So he either is filling a niche where no one else is likely to go (in which case, it doesn't really matter if he uses a closed or open source approach), or it's actually not pure software - perhaps a pre-packaged OS plus hardware plus support for an appliance type system. In which case, given the resources he has to hand, it still wouldn't really make any difference whether he goes closed or open source.
  • Re:Why closed? (Score:1, Insightful)

    by Anonymous Coward on Wednesday June 13, 2007 @09:42AM (#19490265)
    "It's not about zealotry, it's about denying greedy, selfish people the ability to build on the shoulders of others without giving anything back.

    You mean companies like Google and Amazon that built their entire infrastructres on GPL code? I'm glad that I can run my highly-scalable search and shopping site using their contributions. Oh wait...

  • by iONiUM (530420) on Wednesday June 13, 2007 @11:11AM (#19491539) Homepage Journal
    I'm sorry, but if you review the huge arguments going on about how you can release closed source on Linux, well it's no wonder a lot of vendors chose to go Windows only. I'm not saying closed source is right or wrong, I'm just saying that if the option to go close source is so tricky on Linux, well, that's a huge fucking problem.
  • by bestalexguy (959961) on Wednesday June 13, 2007 @12:03PM (#19492415)
    We all use English language, most of the time without addressing grateful thoughts to Chaucer, Shakespeare, Joyce and many others.

    Many of us don't contribute to this "other people's work" (too many do and should not).
  • Re:Even so, (Score:4, Insightful)

    by Bert64 (520050) <bert AT slashdot DOT firenzee DOT com> on Wednesday June 13, 2007 @12:11PM (#19492571) Homepage
    But as a small developer, he's pretty screwed anyway...
    If his product becomes popular, it's likely to get cloned either by a larger company selling a commercial version, or by a group of enthusiasts making a free version. Either way, he has no control over the situation and the clones will ultimately take over because they have more developers and in the case of the commercial company, greater marketting clout.

    If it fails to become popular, he will eventually tire of maintaining it for little/no profit, and it will die off... The few customers he does have, will be screwed.

    If he opens it, and it fails to become popular he's no worse off than if he left it closed. However, the few customers he does get are better off, because when he gets tired of pushing an unsuccessful product and gives up, they still have the code and can maintain it in their little niche.

    If he opens it and it becomes popular, he will attract more developers who will help improve the code. He is still in a good position to provide support, and bundled ready to go versions. Especially if the software is tied to a piece of hardware he produces, as people will buy the hardware to hack on it.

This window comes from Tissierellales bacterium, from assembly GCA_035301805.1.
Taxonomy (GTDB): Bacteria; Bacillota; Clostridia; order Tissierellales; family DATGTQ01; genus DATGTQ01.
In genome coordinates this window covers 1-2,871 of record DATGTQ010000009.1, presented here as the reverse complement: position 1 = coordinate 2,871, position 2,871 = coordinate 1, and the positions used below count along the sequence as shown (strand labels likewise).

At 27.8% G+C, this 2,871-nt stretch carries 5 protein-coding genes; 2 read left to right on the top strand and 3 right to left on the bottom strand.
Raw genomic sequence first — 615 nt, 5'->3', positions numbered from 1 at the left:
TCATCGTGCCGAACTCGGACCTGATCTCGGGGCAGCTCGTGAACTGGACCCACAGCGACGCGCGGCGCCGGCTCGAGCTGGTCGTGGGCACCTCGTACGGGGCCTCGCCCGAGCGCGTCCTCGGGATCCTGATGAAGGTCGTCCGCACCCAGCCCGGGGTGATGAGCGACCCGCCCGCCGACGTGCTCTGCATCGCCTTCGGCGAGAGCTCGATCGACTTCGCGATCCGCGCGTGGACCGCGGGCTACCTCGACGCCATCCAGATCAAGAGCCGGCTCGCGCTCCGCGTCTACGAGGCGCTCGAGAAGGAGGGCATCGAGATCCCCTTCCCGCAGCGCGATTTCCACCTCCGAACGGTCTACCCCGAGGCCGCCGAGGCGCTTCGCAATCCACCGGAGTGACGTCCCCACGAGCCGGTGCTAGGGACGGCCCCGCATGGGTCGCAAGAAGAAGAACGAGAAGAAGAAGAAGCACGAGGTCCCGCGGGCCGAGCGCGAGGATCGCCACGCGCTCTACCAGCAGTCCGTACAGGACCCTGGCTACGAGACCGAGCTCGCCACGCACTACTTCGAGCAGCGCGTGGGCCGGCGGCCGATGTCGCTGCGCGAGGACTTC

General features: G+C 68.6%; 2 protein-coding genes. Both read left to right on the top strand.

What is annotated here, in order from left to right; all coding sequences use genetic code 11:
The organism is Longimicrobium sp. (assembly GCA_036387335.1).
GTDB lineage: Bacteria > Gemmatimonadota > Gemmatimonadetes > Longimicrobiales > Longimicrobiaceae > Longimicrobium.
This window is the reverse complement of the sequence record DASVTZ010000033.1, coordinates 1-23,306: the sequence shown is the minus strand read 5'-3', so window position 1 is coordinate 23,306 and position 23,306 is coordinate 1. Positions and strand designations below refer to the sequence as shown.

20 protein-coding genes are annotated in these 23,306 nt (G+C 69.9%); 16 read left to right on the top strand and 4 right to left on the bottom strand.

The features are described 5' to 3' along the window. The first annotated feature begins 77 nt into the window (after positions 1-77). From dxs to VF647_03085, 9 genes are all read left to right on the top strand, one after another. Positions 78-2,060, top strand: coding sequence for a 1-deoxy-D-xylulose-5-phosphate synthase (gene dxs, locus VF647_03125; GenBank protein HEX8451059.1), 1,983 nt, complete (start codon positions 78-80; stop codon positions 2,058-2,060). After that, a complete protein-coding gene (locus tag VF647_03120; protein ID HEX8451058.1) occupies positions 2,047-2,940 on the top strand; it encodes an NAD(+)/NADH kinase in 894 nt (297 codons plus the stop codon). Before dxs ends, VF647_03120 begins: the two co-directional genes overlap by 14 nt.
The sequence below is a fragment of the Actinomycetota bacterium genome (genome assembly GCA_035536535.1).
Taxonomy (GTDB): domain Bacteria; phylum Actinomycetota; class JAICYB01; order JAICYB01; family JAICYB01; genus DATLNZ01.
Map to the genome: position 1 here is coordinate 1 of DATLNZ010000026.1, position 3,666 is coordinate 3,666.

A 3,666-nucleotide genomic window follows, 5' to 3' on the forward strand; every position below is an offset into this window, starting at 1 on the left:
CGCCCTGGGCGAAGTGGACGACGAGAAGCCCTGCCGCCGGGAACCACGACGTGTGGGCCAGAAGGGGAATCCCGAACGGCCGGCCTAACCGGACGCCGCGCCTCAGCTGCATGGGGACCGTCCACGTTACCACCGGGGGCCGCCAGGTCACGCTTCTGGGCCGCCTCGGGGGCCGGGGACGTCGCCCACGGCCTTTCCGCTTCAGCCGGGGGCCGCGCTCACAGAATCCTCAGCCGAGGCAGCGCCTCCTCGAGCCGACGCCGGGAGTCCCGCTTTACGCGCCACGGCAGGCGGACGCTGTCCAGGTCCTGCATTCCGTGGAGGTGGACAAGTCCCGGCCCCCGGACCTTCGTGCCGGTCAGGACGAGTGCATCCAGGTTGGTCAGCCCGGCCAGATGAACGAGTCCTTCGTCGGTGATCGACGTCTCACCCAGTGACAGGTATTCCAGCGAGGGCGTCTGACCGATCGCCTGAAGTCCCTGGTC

Even if his software is available for free, many companies and end users will buy a commercially supported version instead of the free version anyway. Conversely, an increasing number of businesses will not buy a product that is tied to a single supplier, because of the risks of losing support if that supplier disappears.
  • by ChronosWS (706209) on Wednesday June 13, 2007 @12:33PM (#19492887)
    Unless I am mistaken, those people volunteered to let their work be used by others off of which to make a living, even if they did not choose to do so themselves. As long as he is not violating any contracts, and the people who originally wrote the base code upon which he is building did so knowing the implications of their licenses, then those people cannot possibly be offended unless they are also hypocrites.

    Open source is a sort of lead-by-example system. You put your code out there for everyone to see, and they use it or not, and perhaps subscribe to your system of beliefs and turn around and do the same. It is not, however, a lead-by-the-sword system. If someone out there decides to use your code (within the confines of the license) without subscribing to your system of belief then that's ok too. Acknowledgement is not even required unless mandated by the license. You can't go around placing additional arbitrary and implicit clauses in the contract, even if they are so minor as 'acknowledgement.' If you wanted acknowledgement, you should have mandated it in the first place.
  • by iabervon (1971) on Wednesday June 13, 2007 @01:08PM (#19493521) Homepage Journal
    If you're really writing it all yourself, none of these issues matter. If you're really writing standard C/C++ with only POSIX library functions, you're not linking against the kernel (so the kernel license doesn't matter), and you're not linking against any userspace libraries except for libgcc/libg++ (permissive license) and glibc (generally permitted). Dynamic linking is only actually a pain when either you're writing the library, or the library provider's versioning is lacking, or you've got a million libraries, or you're shipping the software not aggregated with the library you want to use.